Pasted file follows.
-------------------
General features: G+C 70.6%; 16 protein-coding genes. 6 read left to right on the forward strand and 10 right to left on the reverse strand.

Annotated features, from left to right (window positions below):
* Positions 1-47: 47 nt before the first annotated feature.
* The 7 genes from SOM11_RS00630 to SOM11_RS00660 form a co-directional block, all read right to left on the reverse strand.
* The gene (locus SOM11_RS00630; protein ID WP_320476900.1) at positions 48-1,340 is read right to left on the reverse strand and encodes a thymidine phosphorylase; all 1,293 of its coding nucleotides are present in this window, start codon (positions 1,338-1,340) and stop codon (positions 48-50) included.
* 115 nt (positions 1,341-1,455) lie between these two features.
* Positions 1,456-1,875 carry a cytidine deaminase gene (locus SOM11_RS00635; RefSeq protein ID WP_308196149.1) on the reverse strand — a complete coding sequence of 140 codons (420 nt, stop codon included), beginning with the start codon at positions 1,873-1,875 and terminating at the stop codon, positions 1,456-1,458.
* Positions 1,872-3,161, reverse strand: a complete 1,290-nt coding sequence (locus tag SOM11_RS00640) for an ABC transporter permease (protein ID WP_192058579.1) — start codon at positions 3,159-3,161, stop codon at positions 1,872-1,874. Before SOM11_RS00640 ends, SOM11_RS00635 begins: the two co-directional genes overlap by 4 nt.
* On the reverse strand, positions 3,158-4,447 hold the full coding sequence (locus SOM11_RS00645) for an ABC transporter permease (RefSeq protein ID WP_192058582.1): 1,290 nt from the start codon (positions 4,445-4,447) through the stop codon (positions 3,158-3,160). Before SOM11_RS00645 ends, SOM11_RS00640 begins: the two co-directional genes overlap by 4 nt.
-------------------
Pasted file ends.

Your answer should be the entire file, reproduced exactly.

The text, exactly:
General features: G+C 70.6%; 16 protein-coding genes. 6 read left to right on the forward strand and 10 right to left on the reverse strand.

Annotated features, from left to right (window positions below):
* Positions 1-47: 47 nt before the first annotated feature.
* The 7 genes from SOM11_RS00630 to SOM11_RS00660 form a co-directional block, all read right to left on the reverse strand.
* The gene (locus SOM11_RS00630; protein ID WP_320476900.1) at positions 48-1,340 is read right to left on the reverse strand and encodes a thymidine phosphorylase; all 1,293 of its coding nucleotides are present in this window, start codon (positions 1,338-1,340) and stop codon (positions 48-50) included.
* 115 nt (positions 1,341-1,455) lie between these two features.
* Positions 1,456-1,875 carry a cytidine deaminase gene (locus SOM11_RS00635; RefSeq protein ID WP_308196149.1) on the reverse strand — a complete coding sequence of 140 codons (420 nt, stop codon included), beginning with the start codon at positions 1,873-1,875 and terminating at the stop codon, positions 1,456-1,458.
* Positions 1,872-3,161, reverse strand: a complete 1,290-nt coding sequence (locus tag SOM11_RS00640) for an ABC transporter permease (protein ID WP_192058579.1) — start codon at positions 3,159-3,161, stop codon at positions 1,872-1,874. Before SOM11_RS00640 ends, SOM11_RS00635 begins: the two co-directional genes overlap by 4 nt.
* On the reverse strand, positions 3,158-4,447 hold the full coding sequence (locus SOM11_RS00645) for an ABC transporter permease (RefSeq protein ID WP_192058582.1): 1,290 nt from the start codon (positions 4,445-4,447) through the stop codon (positions 3,158-3,160). Before SOM11_RS00645 ends, SOM11_RS00640 begins: the two co-directional genes overlap by 4 nt.